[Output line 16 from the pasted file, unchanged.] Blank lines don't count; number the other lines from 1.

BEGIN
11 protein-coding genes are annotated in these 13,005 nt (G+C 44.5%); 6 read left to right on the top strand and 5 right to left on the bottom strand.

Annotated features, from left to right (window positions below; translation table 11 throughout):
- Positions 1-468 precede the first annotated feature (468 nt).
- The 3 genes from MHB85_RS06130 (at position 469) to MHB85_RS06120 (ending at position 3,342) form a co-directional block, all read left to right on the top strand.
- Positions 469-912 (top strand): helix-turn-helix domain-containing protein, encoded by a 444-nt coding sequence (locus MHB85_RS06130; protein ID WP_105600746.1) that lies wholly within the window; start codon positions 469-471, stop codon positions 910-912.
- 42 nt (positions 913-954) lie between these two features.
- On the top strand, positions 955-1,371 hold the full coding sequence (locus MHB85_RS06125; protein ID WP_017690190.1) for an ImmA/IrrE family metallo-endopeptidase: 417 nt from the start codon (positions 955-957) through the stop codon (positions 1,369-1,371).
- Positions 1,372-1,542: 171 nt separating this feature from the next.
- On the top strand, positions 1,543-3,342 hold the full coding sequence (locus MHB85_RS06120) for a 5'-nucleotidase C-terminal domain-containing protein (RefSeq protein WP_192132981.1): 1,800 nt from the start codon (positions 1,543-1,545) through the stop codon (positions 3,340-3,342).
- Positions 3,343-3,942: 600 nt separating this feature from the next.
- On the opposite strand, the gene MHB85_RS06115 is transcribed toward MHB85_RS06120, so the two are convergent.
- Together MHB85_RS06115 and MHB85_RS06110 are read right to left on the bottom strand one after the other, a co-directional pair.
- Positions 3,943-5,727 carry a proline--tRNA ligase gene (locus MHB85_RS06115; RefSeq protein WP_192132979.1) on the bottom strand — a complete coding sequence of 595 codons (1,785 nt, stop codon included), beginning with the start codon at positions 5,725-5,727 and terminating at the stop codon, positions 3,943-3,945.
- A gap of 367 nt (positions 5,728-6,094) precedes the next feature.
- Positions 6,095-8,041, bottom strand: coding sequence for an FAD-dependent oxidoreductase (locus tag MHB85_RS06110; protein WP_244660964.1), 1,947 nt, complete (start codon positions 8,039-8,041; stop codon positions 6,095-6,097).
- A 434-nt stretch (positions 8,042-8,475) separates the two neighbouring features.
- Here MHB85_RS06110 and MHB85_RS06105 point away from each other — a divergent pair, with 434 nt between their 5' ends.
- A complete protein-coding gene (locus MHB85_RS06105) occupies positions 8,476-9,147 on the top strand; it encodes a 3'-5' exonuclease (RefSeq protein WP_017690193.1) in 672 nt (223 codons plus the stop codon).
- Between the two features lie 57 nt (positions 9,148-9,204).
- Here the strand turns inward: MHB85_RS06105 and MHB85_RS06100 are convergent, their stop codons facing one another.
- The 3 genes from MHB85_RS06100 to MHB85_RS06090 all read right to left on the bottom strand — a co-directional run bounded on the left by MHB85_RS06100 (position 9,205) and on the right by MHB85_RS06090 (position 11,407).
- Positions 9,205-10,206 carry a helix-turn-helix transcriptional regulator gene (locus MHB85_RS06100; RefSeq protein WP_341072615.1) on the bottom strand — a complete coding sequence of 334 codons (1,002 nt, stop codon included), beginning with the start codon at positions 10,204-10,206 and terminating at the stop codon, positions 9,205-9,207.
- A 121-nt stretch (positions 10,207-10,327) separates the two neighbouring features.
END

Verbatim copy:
- A 434-nt stretch (positions 8,042-8,475) separates the two neighbouring features.